Our goal has been to design a gallery that is welcoming to all.
By working closely with The Institute for Human Centered Design, Accessible Community, and Access Smithsonian, the Molina Family Latino Gallery follows universal design principles. Universal design, creating experiences for all visitors, including those who are blind or have low vision, have limited hand and arm mobility, or are older adults, means that the gallery experience is accessible for everyone.
We carefully crafted the spatial layout and gallery circulation, including the design of physical and digital exhibit components, content hierarchy, and visual identity, to create a rich and diverse visitor experience.
Join us! Everyone is welcome to learn how Latino history is American history.
Access for All
Listen to Nefertiti Matos, access technology educator and cultural accessibility consultant, discuss the importance of equitable access.
From the start, accessibility inclusion was a central part of design and content decisions for the Molina Family Latino Gallery. Accessibility features, provided in English and Spanish, are integrated throughout the gallery’s physical and digital experiences.
The gallery is equipped with 13 unique QR codes strategically placed in the space. They provide access to visual descriptions of key media elements, as well as the cases, including objects on display, label text in audio format, and supplemental information on the exhibition.
- A clear and accessible circulation path throughout the gallery
- Accessible furniture, viewing heights, and reach ranges
- Cane-detectable edges and protrusions
- Labels and objects designed for ease of reading
- Universal access points, indicated by tactile markers on the floor, to identify where visitors can access QR codes that will provide visual descriptions for the gallery and objects on display, label text in audio format, and supplemental information on the exhibition
- Quiet hours reduce visual and auditory stimuli so visitors can immerse themselves in the gallery content in a comfortable and engaging environment
- Museum staff available to assist in the gallery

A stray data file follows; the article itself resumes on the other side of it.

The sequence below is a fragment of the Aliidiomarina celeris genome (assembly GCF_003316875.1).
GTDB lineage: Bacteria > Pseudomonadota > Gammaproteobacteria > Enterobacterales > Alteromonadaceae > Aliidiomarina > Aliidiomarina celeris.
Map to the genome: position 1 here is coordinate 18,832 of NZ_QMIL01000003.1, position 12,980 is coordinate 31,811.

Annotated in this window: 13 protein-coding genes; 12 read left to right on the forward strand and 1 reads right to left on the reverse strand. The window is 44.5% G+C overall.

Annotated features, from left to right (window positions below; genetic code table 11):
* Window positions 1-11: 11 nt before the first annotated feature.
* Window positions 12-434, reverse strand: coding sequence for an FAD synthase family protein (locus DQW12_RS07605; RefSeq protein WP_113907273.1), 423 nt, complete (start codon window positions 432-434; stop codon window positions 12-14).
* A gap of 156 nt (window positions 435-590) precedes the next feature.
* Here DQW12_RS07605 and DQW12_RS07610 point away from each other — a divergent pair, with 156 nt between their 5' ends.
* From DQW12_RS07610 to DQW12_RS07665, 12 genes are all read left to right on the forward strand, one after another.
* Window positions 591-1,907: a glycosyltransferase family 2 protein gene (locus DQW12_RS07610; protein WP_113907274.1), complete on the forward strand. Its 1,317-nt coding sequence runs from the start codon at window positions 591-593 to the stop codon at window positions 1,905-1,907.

- Accessible pre-visit materials available online
- Tactile and multisensory experiences to enhance learning for all audiences
NMAL partnered with the Institute for Human Centered Design (IHCD) to improve touch screen interactives by including tactile keypads. Interactive kiosks play a significant role in museum exhibitions and are often inaccessible to many visitors who cannot independently use touchscreens for a number of reasons. We created a cutting-edge accessible interface by employing interactive user/expert testing and providing specific recommendations for keypad navigation.
Audrey Maier, 2022, National Museum of the American Latino.
- Open captions for all media and digital interactive experiences
- Three core inclusive digital interactives accessible with tactile keypads, inclusive graphics, and UI for ease of use by an audience with varying abilities and ages
Below you can access all 13 of the gallery QR codes which provide visual descriptions of key media elements, cases, objects on display, label text, and supplemental information on the exhibition.
- Accessibility On-boarding (1 of 13)
- Landmark Space Description (2 of 13)
- Colonial Legacies Nook (3 of 13)
- Colonial Legacies Exhibit Case (4 of 13)
- Colonial Legacies Touchable (5 of 13)
- Wars of Expansion Nook (6 of 13)
- Wars of Expansion Exhibit Case (7 of 13)
- Immigration Stories Nook (8 of 13)
- Immigration Stories Exhibit Case (9 of 13)
- Shaping the Nation Nook (10 of 13)
- Shaping the Nation Exhibit Case (11 of 13)
- Domino Park Touchable (12 of 13)
- Support the Museum and Extend Your Visit (13 of 13)
Assistive Listening Devices
The Molina Family Latino Gallery offers assistive listening devices for presentations, programing, and the Somos theater. Visit the Learning Lounge to pick up an assistive listening device.